Tablet computers have grown in popularity of late. In fact, tablet and e-reader ownership has doubled in the 2011 holiday season alone in the U.S. market, according to Pew Internet. But with a range of tablet offerings from the inexpensive entry-level models, to mid-range content-driven Android tablets, to the iPad, which one is actually the best choice for consumers?
The short answer is that there is no short answer. Enthusiasts watching out for specs would want to buy a high-end Android tablet. Apple fanboys who want something that simply works would go for an iPad. Bookworms would go for an Amazon Kindle Fire. But, when you take into consideration the US$ 1,600 Redpad Android tablet meant for the public sector in China, you might want to think twice about shelling out hard-earned money for such a device. In fact, it’s also in China where one of the more reasonably-priced Android tablet originates — the Ainol Novo 7 Basic. At US$ 99, this device already runs the latest Android 4.x Ice Cream Sandwich and is comparable in specs to popular tablets like the Kindle Fire.
Specs-wise, the Novo 7 Basic runs on a MIPS-based Ingenic Xburst JZ4770 CPU at 1 GHz, has 512 MB of RAM and 16 GB internal storage. Unlike the Kindle Fire, though, the Novo 7 has rear-facing (2 megapixel) and rear-facing (0.3 megapixel) cameras for video-chatting and picture-taking. And unlike most cheap tablets out there, the Novo 7 actually has a capacitive touchscreen with a 800 x 480 pixel resolution.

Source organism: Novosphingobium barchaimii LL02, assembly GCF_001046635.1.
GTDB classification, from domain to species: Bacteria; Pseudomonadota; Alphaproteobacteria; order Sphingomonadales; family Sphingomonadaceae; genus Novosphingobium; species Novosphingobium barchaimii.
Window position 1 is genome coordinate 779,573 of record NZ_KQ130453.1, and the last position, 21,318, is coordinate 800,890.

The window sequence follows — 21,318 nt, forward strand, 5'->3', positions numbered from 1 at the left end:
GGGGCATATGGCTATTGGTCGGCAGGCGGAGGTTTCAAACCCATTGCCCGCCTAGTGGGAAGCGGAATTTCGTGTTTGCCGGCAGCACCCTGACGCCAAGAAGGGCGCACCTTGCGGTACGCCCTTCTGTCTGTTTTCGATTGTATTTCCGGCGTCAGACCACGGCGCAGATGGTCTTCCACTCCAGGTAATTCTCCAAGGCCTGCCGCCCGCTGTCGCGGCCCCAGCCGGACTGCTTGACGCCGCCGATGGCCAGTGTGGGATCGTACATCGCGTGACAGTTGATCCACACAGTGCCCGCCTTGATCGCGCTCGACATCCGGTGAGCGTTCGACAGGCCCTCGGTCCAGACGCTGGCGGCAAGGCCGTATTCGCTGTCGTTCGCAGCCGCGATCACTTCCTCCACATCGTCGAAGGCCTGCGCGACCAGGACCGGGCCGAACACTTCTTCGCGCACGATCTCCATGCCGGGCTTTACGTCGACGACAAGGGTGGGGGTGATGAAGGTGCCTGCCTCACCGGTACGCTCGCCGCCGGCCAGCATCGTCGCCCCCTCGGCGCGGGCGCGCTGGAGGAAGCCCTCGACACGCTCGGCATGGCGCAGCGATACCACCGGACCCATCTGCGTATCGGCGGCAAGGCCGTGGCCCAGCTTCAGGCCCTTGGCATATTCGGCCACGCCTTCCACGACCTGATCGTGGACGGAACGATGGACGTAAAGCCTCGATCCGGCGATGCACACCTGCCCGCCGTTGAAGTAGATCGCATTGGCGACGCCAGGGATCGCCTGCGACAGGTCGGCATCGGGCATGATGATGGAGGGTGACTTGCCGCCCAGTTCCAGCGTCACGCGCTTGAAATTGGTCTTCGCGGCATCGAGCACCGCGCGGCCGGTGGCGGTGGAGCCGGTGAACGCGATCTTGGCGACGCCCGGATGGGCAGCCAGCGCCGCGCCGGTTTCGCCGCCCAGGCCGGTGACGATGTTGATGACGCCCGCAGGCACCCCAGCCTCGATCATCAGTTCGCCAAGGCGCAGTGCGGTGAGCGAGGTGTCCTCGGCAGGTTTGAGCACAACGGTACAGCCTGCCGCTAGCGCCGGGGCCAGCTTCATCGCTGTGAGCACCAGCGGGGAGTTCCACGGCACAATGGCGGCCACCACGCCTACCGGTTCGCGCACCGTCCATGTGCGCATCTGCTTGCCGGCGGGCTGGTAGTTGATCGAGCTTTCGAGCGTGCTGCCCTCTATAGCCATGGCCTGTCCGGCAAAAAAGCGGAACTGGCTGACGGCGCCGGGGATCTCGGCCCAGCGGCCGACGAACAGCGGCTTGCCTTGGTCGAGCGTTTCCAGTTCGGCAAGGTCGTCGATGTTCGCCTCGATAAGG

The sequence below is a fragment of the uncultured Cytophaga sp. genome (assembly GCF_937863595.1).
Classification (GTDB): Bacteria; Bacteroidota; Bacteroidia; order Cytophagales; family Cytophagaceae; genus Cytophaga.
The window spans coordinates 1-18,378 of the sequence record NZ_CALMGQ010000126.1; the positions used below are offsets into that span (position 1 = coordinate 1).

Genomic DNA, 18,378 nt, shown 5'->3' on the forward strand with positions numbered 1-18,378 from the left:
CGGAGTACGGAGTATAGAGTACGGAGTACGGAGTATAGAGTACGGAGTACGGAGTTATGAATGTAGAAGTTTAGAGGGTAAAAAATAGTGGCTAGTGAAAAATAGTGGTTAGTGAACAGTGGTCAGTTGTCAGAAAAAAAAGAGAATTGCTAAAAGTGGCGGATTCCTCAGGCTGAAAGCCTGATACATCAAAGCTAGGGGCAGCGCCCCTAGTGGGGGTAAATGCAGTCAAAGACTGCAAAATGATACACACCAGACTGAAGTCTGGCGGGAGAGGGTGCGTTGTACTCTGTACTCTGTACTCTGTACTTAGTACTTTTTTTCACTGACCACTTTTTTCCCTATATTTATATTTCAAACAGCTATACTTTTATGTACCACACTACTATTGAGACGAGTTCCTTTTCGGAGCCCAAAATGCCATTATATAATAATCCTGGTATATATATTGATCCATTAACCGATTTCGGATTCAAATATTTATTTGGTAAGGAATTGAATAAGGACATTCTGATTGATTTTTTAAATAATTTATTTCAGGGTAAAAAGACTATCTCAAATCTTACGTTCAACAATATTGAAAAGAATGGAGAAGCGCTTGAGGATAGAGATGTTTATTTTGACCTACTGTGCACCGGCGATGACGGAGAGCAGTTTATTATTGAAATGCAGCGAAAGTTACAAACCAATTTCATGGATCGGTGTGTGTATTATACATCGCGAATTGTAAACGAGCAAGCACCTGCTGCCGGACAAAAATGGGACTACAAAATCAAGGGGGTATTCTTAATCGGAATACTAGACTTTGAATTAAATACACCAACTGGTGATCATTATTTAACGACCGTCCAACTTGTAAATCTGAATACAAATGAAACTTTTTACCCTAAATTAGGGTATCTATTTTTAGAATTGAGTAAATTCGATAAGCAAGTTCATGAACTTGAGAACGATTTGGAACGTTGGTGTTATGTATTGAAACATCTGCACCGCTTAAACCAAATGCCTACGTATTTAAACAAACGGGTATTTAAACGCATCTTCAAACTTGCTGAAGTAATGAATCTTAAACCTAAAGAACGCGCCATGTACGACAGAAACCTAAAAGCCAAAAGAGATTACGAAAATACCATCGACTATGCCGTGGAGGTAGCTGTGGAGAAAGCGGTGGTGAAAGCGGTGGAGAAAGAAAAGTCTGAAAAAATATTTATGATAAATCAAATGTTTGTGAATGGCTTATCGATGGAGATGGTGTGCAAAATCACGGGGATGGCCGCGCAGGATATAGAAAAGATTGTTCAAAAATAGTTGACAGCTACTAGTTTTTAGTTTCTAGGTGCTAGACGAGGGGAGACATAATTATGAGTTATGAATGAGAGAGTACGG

Better Than the Rest?
Some would even say that the Ainol Novo 7 is better than other tablets launched in the past year. Byte‘s Larry Seltzer says most tablets launched in 2011 were “mostly garbage,” of course with the exception of few. And while the Ainol Novo 7 cannot hold a candle to the iPad 2 in terms of design and app ecosystem, at US$ 99, it’s a good enough deal. You can buy five Ainol Novo 7 units for the price of the entry-level US$ 499 iPad 2.
The current Novo 7 is meant for the Chinese market, although users from elsewhere can order the device from distributors. In the U.S., the device retails for $139.99 through some online sellers, although the price is still reasonable enough.
However, there is question whether the Novo 7 loses out to other tablets with regard to the content ecosystem. At present, the tablet does not support Android Market, being meant for China. As such, users would either have to resort to third-party app repositories, or wait for the international version. In contrast, Apple’s App Store is considered to be the most secure app ecosystem, with Apple ensuring the security and quality of each app through its stringent review process. Meanwhile, Amazon’s Kindle Fire thrives on its Amazon ebook, merchandise and other content offerings, such as magazine subscriptions.
Still, the Ainol Novo 7 is probably good enough, especially at this price. It doesn’t have to be an iPad 2, nor a high-end Android tablet. What’s great with this US$ 99 device is that it has a lot of potential, just waiting for the right distributor or content provider to tap. And in case you’re wondering, yes, it’s made in China, just like every other gadget out there.
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